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Members of the public line up in front of the U.S. Supreme Court building while waiting to hear oral arguments on the first day of the court's new term October 6, 2008 in Washington, DC.

Roe vs. Wade? Bush vs. Gore? What are the worst Supreme Court decisions?

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Members of the public line up in front of the U.S. Supreme Court building while waiting to hear oral arguments on the first day of the court's new term October 6, 2008 in Washington, DC.
Sarah Palin may have been stumped by the question, but conservative and liberal legal experts weren't.
By David G. Savage
11:15 AM PDT, October 22, 2008
Reported from Washington -- Gov. Sarah Palin appeared to draw a blank recently when asked by CBS' Katie Couric to name a Supreme Court decision she disagreed with other than Roe vs. Wade.

Recalling high school history, she might have cited widely condemned 19th century decisions such as Dred Scott (1857), which upheld slavery even in the "free states," and Plessy vs. Ferguson (1896), which upheld segregation as "separate but equal."

Or relying on personal experience, she might have repeated her criticism of the court's ruling in June that reduced by $2 billion the punitive damages to be paid to Alaskans by Exxon Mobil for the Exxon Valdez oil spill. She was quoted then as saying she was "extremely disappointed" the court had "gutted the jury's decision on punitive damages."

But Palin, who is not a lawyer, is surely not alone in being unable to name high court decisions she disagrees with. What are the worst Supreme Court decisions since World War II?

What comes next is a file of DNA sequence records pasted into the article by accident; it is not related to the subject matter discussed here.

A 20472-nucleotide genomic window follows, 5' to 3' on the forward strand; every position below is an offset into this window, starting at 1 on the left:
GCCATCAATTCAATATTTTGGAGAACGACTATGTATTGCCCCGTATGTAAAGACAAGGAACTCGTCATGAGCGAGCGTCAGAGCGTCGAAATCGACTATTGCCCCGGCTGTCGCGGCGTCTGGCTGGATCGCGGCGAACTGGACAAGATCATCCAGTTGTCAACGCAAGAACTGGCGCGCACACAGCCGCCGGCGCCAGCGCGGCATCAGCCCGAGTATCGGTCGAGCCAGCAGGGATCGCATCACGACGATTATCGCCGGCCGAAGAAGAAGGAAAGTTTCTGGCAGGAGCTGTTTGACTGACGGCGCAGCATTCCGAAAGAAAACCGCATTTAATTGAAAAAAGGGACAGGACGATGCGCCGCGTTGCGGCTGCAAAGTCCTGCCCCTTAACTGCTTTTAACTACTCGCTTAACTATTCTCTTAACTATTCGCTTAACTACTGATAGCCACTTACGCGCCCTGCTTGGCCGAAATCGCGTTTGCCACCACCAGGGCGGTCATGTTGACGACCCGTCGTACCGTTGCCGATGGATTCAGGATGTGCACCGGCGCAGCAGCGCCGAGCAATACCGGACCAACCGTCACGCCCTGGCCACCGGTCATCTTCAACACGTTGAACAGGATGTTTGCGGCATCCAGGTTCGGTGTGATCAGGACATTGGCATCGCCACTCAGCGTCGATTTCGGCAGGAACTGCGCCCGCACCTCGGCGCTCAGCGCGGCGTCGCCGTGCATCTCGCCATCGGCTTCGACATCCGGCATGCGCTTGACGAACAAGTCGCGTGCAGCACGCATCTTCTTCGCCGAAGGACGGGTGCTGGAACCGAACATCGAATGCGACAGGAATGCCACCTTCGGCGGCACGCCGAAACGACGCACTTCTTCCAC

When asked in the last week, professors of constitutional law and other court experts offered a wide array of rulings. However, conservatives and liberals agree -- at least among themselves -- on the worst decision.

For conservatives, Roe vs. Wade (1973) stands alone. The court, in a 7-2 decision, cited an unwritten "privacy" right in the Constitution as the basis for voiding the abortion laws then on the books in 46 of the 50 states.

John Eastman, dean of the Chapman University School of Law in Orange, said Roe combined "outcome-driven reasoning and bad history with a lack of judicial authority to enter an inherently political question that had previously been left to the states."

Bush vs. Gore (2000) has the same standing among liberals. The court's conservative bloc, in a 5-4 decision, halted the recount of punch-card ballots in Florida on the theory that it could violate then-Gov. George W. Bush's right to the "equal protection of the laws." Until then, the court's conservatives had been most skeptical of "equal protection" claims, unless racial distinctions were at issue.

UC Berkeley law professor Goodwin Liu described the decision as "utterly lacking in any legal principle" and added that the court was "remarkably unashamed to say so explicitly." Its opinion noted that the ruling was "limited to the present circumstances."

Among conservative law scholars, other rulings earned several mentions as the "worst" of recent times:

Boumediene vs. Bush (2008) This 5-4 ruling handed down in June held that the right to "habeas corpus" extends to the foreign military prisoners at Guantanamo Bay. This means they can go to court to challenge their detention.

Kelo vs. City of New London (2005) This 5-4 decision upheld a city's power to pay for and take possession of an unwilling homeowner's property to make way for private development. The Constitution says private property shall not be seized except for "public use," and the majority said encouraging economic development could be a public use of the land.